Kopelia is a Whitby 42 ft. center cockpit ketch with a full keel built in 1973 by Whitby Boat Works in Canada. She has a full keel with a 5 ft. draw and her 3blade fixed prop is in a protected aperture. She has a 13 ft. beam and a mainmast height of 55 ft. Her main engine is a Perkins 4-234 85 HP diesel (472hrs.) with a Borg Warner 1:192 drive transmission. She has 3 aluminum fresh water tanks (210 gal.) 3 aluminum fuel tanks (150 gal.). Her accommodations include seven berths, two heads, each w/shower, walk through passage to private owners cabin with its own companionway, and lots of bulk storage plus 4 hanging lockers and many drawers and cabinets throughout. Wind generator with Mizzen mast mount (not installed). Garmin 5208 Chartplotter with new depth transducer , Icom 424 VHF, with remote. U-shaped galley, to port, features a three-burner propane stove with oven, double stainless steel sink. 9 cu. ft. refrig. And a 7 cu. ft. freezer. The walk-through passageway leads to the aft cabin and passes by the workbench/Chart table with tool/chart storage and the electric control panels across from the large engine room access doors. 6 person life raft, 100amp alternator, new plumbing, 10.5 fiberglass Carbe rib dinghy with 9.9 Suzuki, List is long, I was getting her ready to cruise, but am unable to continue.
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The Whitby 42 is a rugged-looking, full keeled, heavy displacement cruiser designed by Ted Brewer in 1973 but lacking the “Brewer bite” that improved the performance of her sisterships, the Brewer 12.8 and Brewer 44. Although the most commercially successful of Ted Brewer’s designs, and considered a good value, liveaboard shoal water cruiser, opinion is that the Whitby 42 is not as rugged as she might suggest. Although she has completed serious offshore passages, weaknesses in her construction mean that she is not the preferred choice for serious blue water sailors. Not renowned for performance under sail, the accommodations are perhaps the real attraction of this center cockpit cruiser as well as the 5′ draft which is excellent for shoal waters.
The first Whitby 42 splashed out of the yard in Ontario, Canada in 1973. Whitby Yachts, owned by Kurt and Doris Hansen, went on to build 200 hulls from 1973 to 1983. Previous to this, Whitby Boat Works had built the Alberg 30 and Alberg 37. With the 42′ construction quality gradually improved until 1983. Production then shifted south to Fort Myers Shipyard in Florida where another 32 of these ketches were built along with the Brewer 12.8 and Brewer 44. The Myers versions have a reputation as having the highest quality construction. The 12.8 design substituted a cutter rig instead of the Whitby’s ketch rig, added a Brewer bite to the full keel and added a centerboard. The hulls are lighter and stronger, and the weight savings are used to increase ballast and stability. The Brewer 44’s are a stretch version of the 12.8’s.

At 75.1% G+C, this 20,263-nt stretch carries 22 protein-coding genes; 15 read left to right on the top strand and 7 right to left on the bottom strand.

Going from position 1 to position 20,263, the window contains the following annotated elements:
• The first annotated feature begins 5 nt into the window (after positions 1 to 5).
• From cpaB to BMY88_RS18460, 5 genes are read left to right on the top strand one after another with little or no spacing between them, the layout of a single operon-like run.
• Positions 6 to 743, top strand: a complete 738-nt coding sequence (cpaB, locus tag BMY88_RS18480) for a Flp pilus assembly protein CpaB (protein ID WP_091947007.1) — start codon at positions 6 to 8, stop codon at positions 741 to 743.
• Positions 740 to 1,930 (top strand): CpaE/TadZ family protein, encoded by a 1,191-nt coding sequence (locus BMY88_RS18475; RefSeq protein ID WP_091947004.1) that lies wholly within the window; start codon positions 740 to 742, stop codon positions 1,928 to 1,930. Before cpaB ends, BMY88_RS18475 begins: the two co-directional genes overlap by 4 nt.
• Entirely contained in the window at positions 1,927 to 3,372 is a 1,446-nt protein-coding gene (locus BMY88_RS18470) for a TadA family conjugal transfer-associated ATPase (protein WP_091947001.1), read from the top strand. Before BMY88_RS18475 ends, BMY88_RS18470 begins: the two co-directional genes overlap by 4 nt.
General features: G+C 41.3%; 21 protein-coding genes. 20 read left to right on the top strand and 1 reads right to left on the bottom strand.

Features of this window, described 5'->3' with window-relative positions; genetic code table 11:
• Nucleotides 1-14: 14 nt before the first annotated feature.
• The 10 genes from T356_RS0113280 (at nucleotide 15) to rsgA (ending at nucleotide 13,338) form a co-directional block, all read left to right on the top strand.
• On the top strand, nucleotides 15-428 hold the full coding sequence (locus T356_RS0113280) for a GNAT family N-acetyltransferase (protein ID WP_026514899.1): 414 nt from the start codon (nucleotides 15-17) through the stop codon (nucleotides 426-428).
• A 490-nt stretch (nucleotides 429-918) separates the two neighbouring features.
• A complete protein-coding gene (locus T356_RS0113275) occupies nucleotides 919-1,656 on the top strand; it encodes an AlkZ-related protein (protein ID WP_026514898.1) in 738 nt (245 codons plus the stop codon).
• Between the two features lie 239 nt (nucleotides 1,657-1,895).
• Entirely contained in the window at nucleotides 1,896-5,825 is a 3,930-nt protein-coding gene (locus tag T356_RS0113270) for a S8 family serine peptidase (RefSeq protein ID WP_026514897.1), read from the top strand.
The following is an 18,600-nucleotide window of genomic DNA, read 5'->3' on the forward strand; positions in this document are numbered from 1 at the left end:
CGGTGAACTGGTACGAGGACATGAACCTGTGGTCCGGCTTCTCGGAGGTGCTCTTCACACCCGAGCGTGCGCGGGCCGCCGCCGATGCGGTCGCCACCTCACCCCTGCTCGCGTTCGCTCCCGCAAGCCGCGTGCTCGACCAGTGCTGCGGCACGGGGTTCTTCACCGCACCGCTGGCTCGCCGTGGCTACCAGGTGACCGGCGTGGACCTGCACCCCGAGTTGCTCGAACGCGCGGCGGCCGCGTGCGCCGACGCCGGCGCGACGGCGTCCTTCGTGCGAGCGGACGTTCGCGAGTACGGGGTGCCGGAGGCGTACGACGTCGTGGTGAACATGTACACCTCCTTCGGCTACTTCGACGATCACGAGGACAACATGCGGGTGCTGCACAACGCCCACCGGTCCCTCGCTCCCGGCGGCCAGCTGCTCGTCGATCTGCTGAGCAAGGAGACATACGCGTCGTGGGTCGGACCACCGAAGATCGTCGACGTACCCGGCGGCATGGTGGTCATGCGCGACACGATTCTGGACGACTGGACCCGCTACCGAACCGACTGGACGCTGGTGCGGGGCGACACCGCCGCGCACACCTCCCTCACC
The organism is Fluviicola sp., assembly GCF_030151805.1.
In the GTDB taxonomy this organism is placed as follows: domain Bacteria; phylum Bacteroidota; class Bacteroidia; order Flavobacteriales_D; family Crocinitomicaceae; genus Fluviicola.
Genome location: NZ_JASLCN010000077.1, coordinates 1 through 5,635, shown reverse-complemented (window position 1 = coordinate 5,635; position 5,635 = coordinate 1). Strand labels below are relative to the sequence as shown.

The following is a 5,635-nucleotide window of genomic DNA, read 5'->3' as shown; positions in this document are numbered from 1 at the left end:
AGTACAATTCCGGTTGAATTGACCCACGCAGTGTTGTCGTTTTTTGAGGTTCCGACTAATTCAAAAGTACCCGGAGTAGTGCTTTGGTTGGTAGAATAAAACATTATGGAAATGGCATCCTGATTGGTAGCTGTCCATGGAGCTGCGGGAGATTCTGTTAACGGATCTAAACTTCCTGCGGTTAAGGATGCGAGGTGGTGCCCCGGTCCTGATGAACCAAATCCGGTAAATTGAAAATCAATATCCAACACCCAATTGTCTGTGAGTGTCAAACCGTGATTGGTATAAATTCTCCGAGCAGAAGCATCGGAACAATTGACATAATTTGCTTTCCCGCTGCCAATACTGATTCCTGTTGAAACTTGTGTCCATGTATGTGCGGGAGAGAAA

The Whitby 42 has a modern center cockpit aft stateroom with walk through arrangement. Forward is a large V-berth. There is a forward head with shared shower. In the salon, a L-shaped settee dinette arrangement is offset by two swivel chairs. The swivel chairs illustrate that the Whitby 42 was geared more as a liveaboard than a serious offshore cruiser. A U-shaped galley is aft to port. The walkway has low headroom due to the cockpit lockers. The aft cabin has a full width bunk with en-suite head.
The hull has balsa cored topsides like many Canadian manufacturers of this vintage. Below are alternating layers of mat and woven roving with polyester resin. The hull and deck is secured on most by pop rivets. Enlaid is a molded liner to stiffen the hull and provide interior structure though at the expense of hull access. She has a ketch rig. The engine was a great 67 HP Ford Lehman that provides plenty of punch.
Sailing performance, though better than a Westsail 42, is still a bit of a weakness. Not only does she have a rather full keel with connected rudder, but her buttocks are more rounded so she is more tender than her rugged looks and heavy displacement might suggest. Without a bowsprit she has wicked weather helm. Otherwise she is a stout boat for the trades with her shoal draft of 5-feet able to access the shallowest of harbors.
Owners advise buyers to examine the water tanks which are oddly fiberglass with an aluminum top plate. Another problem is the keel fuel tank which sits down deep in the bilge. The hull to deck is often secured by stainless steel rivets although many took up the option of through bolts. The mizzen mast does not have a solid glass radii and is prone to compression. Look for 42’s with a bowsprit to reduce weather helm and increase performance.